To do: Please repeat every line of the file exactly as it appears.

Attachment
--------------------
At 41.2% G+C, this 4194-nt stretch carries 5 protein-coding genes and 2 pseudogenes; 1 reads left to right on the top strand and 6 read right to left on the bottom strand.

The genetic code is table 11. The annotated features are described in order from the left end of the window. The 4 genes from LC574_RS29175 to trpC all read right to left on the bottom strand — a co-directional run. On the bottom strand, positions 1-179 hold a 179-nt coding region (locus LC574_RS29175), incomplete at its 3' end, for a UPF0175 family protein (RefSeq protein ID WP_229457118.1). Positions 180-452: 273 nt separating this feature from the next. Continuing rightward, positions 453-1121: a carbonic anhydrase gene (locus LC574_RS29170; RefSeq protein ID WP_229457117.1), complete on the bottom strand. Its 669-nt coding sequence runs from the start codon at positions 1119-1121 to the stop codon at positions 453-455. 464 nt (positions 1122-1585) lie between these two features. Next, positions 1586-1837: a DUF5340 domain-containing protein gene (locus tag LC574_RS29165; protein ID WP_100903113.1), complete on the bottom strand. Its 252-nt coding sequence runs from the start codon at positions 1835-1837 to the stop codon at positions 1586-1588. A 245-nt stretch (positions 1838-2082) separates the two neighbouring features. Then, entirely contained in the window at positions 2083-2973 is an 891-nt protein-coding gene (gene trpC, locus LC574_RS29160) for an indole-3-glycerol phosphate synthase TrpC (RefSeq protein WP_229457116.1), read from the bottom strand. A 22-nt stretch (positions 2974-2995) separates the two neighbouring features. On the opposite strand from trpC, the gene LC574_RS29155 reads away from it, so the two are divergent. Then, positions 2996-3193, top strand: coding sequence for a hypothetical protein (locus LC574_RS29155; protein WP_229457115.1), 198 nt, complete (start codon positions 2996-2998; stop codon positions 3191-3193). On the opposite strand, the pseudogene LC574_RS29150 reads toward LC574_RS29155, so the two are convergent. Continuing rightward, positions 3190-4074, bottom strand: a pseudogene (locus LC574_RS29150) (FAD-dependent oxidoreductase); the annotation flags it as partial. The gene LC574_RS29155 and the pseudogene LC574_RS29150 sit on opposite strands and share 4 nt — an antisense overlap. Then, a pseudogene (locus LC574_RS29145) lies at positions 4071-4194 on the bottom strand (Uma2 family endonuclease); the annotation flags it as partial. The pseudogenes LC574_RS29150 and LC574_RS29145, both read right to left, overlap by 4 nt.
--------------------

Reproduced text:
At 41.2% G+C, this 4194-nt stretch carries 5 protein-coding genes and 2 pseudogenes; 1 reads left to right on the top strand and 6 read right to left on the bottom strand.

The genetic code is table 11. The annotated features are described in order from the left end of the window. The 4 genes from LC574_RS29175 to trpC all read right to left on the bottom strand — a co-directional run. On the bottom strand, positions 1-179 hold a 179-nt coding region (locus LC574_RS29175), incomplete at its 3' end, for a UPF0175 family protein (RefSeq protein ID WP_229457118.1). Positions 180-452: 273 nt separating this feature from the next. Continuing rightward, positions 453-1121: a carbonic anhydrase gene (locus LC574_RS29170; RefSeq protein ID WP_229457117.1), complete on the bottom strand. Its 669-nt coding sequence runs from the start codon at positions 1119-1121 to the stop codon at positions 453-455. 464 nt (positions 1122-1585) lie between these two features. Next, positions 1586-1837: a DUF5340 domain-containing protein gene (locus tag LC574_RS29165; protein ID WP_100903113.1), complete on the bottom strand. Its 252-nt coding sequence runs from the start codon at positions 1835-1837 to the stop codon at positions 1586-1588. A 245-nt stretch (positions 1838-2082) separates the two neighbouring features. Then, entirely contained in the window at positions 2083-2973 is an 891-nt protein-coding gene (gene trpC, locus LC574_RS29160) for an indole-3-glycerol phosphate synthase TrpC (RefSeq protein WP_229457116.1), read from the bottom strand. A 22-nt stretch (positions 2974-2995) separates the two neighbouring features. On the opposite strand from trpC, the gene LC574_RS29155 reads away from it, so the two are divergent. Then, positions 2996-3193, top strand: coding sequence for a hypothetical protein (locus LC574_RS29155; protein WP_229457115.1), 198 nt, complete (start codon positions 2996-2998; stop codon positions 3191-3193). On the opposite strand, the pseudogene LC574_RS29150 reads toward LC574_RS29155, so the two are convergent. Continuing rightward, positions 3190-4074, bottom strand: a pseudogene (locus LC574_RS29150) (FAD-dependent oxidoreductase); the annotation flags it as partial. The gene LC574_RS29155 and the pseudogene LC574_RS29150 sit on opposite strands and share 4 nt — an antisense overlap. Then, a pseudogene (locus LC574_RS29145) lies at positions 4071-4194 on the bottom strand (Uma2 family endonuclease); the annotation flags it as partial. The pseudogenes LC574_RS29150 and LC574_RS29145, both read right to left, overlap by 4 nt.